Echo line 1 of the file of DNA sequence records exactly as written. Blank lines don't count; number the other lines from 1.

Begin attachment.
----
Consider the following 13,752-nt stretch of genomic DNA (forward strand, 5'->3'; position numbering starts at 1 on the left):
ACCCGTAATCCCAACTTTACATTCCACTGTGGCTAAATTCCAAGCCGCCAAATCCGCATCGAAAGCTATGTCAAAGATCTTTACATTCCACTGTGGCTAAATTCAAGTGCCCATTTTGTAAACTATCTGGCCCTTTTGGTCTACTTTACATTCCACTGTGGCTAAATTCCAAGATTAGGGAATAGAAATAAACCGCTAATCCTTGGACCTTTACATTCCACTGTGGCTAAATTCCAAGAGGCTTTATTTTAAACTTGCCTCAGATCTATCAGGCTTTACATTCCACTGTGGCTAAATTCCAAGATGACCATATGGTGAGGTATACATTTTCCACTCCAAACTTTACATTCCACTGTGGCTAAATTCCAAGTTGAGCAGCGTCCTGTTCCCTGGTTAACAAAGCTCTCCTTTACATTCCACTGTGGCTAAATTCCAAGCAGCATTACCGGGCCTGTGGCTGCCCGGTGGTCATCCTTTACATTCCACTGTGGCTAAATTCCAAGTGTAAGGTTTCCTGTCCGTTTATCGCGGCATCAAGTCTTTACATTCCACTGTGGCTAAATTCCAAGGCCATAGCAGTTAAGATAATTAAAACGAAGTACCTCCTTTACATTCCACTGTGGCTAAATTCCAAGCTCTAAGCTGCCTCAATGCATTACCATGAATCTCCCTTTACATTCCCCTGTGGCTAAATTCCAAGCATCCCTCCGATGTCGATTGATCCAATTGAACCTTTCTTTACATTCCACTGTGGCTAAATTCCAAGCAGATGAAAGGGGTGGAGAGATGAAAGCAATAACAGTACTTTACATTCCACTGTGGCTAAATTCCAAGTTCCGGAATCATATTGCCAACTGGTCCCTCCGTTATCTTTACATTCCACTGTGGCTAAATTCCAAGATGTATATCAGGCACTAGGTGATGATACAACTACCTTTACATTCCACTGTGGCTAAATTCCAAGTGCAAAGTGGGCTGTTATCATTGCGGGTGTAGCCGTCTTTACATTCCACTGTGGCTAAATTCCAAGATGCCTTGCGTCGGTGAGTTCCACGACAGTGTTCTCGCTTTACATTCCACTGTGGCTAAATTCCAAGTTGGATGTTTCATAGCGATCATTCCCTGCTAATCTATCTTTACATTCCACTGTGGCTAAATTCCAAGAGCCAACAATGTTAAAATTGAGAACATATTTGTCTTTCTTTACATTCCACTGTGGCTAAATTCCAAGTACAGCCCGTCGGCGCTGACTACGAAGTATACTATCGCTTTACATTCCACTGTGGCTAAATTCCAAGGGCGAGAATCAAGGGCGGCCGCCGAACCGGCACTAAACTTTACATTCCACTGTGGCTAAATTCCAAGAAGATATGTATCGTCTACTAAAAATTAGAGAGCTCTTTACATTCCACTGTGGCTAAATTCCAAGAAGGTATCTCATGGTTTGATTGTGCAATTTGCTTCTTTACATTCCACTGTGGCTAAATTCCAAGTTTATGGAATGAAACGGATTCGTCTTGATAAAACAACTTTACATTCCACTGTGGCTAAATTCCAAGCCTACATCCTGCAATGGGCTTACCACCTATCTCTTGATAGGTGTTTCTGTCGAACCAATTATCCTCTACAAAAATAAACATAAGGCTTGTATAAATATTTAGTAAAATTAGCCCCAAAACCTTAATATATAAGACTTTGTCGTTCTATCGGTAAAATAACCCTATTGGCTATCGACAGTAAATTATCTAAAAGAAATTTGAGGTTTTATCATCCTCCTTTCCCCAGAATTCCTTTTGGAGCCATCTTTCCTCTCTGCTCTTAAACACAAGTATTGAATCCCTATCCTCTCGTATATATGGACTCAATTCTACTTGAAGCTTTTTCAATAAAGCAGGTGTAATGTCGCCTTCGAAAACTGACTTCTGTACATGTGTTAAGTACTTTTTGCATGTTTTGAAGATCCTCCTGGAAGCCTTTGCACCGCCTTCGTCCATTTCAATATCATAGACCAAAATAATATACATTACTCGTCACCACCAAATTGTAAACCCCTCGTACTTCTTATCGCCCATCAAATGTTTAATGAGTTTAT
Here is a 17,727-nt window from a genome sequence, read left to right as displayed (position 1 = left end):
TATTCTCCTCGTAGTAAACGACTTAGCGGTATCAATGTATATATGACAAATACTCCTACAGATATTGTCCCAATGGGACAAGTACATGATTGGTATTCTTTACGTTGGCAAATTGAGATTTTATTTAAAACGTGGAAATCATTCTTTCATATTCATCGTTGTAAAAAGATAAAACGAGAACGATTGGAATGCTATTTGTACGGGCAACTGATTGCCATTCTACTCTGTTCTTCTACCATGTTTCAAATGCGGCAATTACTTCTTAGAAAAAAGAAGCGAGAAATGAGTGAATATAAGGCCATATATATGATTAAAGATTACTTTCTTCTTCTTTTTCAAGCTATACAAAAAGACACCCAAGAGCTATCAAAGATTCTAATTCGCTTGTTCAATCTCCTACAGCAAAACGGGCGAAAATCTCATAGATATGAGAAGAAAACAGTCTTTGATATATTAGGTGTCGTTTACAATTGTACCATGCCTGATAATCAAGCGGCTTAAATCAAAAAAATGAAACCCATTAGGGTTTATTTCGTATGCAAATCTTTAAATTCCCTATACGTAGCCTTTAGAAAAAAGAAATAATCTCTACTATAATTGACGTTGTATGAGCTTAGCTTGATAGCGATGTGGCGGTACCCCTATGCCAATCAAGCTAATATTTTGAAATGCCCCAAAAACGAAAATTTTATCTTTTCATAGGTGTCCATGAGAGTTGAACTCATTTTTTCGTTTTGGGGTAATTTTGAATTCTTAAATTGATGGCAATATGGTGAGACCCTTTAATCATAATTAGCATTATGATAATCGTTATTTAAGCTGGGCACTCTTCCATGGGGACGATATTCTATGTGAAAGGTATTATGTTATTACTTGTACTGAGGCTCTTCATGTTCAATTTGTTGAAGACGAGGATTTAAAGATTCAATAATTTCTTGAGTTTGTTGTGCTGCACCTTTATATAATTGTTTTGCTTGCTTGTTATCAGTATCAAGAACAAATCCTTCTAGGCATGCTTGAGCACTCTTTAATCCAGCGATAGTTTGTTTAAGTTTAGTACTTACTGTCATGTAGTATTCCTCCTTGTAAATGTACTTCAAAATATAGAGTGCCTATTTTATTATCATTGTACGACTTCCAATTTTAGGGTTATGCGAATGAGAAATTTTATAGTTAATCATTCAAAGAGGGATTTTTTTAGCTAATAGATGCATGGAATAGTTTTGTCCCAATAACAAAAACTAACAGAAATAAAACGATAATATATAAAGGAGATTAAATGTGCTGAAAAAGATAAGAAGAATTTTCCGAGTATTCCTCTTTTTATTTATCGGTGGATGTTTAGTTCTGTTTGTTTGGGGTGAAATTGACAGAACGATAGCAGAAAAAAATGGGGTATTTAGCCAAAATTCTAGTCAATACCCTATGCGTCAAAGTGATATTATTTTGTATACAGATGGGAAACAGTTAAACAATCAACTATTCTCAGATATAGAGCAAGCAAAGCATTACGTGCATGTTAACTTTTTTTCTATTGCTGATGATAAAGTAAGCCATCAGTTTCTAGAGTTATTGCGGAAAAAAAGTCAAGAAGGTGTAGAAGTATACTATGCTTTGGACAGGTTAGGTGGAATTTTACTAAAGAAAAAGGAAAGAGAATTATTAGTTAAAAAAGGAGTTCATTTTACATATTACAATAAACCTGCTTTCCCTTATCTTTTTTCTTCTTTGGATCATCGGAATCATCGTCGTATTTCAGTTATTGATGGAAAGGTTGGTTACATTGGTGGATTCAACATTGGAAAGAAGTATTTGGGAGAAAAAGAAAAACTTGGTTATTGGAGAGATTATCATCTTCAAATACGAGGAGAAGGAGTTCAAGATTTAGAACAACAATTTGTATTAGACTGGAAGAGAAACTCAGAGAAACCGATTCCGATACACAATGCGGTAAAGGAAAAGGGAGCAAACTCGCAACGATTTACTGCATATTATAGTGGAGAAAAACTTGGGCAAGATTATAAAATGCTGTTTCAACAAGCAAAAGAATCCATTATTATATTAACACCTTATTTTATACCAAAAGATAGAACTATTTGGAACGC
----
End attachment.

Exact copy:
Consider the following 13,752-nt stretch of genomic DNA (forward strand, 5'->3'; position numbering starts at 1 on the left):